Balinese life no holiday for charity man
A generous Point Samson man is going the extra mile to help impoverished people in Bali after taking over the funding of a Foodbank charity.
Michael Whittaker took over the majority of funding of the Ikan Kecil Amed Foodbank, formed in 2017 by Anthony Verburgt and Magdalena Cymenek, after 2017’s Mt Agung eruption. Mr Whittaker found out about the group when he grew tired of the rat-race in Bali and searched for places to dive and Amed came up.
“My wife and I were having a great time, and we jumped on a scooter going up the mountain and realised these guys were very poor and didn’t have running water,” he said.
The Foodbank acts as a support system for families with special needs or disabilities, and with the help of two local employees, they are given food, medical treatments and advice.
Mr Whittaker had been involved in the group for 18 months when Mr Verburgt was in a head-on collision in Bali last year, breaking his arm. Since then, he has been acting as an adviser and funding the service himself to help families in need.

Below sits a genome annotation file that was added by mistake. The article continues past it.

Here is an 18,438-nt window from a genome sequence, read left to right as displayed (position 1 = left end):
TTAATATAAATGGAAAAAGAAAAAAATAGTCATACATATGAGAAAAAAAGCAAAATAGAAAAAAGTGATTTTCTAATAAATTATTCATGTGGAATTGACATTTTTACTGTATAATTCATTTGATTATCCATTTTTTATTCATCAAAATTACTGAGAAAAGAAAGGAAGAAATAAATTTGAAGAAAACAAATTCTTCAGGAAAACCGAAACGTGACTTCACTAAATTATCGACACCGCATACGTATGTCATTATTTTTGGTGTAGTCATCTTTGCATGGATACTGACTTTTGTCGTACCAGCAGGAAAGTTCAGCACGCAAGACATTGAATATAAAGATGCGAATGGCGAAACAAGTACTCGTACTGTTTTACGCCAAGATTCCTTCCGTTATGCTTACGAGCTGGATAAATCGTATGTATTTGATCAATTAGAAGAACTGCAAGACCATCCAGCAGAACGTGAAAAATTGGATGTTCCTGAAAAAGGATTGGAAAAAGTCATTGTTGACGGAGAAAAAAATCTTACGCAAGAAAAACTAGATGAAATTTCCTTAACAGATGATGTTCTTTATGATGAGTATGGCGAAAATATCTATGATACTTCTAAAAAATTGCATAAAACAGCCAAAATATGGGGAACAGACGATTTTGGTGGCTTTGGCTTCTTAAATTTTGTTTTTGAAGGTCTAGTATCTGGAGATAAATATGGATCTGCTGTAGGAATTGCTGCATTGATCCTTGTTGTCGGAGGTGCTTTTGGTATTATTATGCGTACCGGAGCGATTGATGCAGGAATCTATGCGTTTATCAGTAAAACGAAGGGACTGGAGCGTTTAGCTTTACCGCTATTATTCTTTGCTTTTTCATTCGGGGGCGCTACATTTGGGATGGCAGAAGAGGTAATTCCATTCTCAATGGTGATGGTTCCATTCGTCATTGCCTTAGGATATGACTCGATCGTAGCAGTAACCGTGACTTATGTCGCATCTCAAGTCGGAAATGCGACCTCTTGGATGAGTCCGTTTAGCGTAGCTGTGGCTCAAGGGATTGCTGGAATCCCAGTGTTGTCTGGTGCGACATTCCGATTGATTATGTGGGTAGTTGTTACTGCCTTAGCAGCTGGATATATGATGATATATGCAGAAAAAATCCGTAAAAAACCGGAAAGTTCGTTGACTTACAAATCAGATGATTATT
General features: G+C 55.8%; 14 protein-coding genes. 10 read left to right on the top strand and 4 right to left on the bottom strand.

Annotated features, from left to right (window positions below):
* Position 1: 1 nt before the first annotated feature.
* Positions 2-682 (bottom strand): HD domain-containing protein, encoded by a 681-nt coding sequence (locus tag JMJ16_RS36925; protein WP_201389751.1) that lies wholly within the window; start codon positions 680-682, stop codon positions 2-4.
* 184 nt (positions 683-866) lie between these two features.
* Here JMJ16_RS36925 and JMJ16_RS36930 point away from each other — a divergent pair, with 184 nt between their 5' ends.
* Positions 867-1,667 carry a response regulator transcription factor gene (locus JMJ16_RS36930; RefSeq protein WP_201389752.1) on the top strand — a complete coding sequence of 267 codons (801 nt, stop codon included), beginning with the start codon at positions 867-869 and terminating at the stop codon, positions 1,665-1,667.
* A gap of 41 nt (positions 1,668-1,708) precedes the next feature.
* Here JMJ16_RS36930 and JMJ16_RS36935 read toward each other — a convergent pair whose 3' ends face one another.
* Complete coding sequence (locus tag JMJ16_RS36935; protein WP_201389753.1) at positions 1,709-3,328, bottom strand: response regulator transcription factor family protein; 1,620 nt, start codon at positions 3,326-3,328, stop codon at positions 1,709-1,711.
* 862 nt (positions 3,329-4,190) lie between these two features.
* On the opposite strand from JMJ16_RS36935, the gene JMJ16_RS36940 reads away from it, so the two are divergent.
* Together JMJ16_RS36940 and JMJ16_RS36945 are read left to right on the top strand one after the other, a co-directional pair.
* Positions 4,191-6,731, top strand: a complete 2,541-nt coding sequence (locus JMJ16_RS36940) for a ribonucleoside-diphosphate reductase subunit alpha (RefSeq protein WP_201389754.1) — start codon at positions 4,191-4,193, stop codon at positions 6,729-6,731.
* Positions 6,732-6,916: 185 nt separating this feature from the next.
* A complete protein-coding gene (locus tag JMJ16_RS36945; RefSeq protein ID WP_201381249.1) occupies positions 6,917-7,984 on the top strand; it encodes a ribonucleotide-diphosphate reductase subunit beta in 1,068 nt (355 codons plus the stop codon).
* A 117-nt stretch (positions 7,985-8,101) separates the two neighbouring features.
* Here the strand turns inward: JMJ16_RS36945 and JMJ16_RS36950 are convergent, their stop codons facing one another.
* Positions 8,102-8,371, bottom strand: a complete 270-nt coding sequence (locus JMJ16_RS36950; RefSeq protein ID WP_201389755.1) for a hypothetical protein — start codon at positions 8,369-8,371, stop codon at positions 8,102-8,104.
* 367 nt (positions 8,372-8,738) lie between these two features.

“We only help families with special needs, disabled children or family members,” he said. “As soon as you have a child with special needs over there, it takes away one of the parents that could be working.”
Mr Whittaker said it was essential to make life sustainable for the people rather than hand out money.
He said the group delivered rice and standard food, and supplied chickens to families so they could start to earn an income.
“We have a chicken program, where we supply them with 10 chickens that becomes protein for them, but they also can start chicken farming,” he said.
“A lot of people say to me why Bali, why not Australia, but the way I look at it is if an Australia falls and breaks his arm, an ambulance will come and pick them up and take them to hospital. Over in Bali, there is no option, and that is the difference.”
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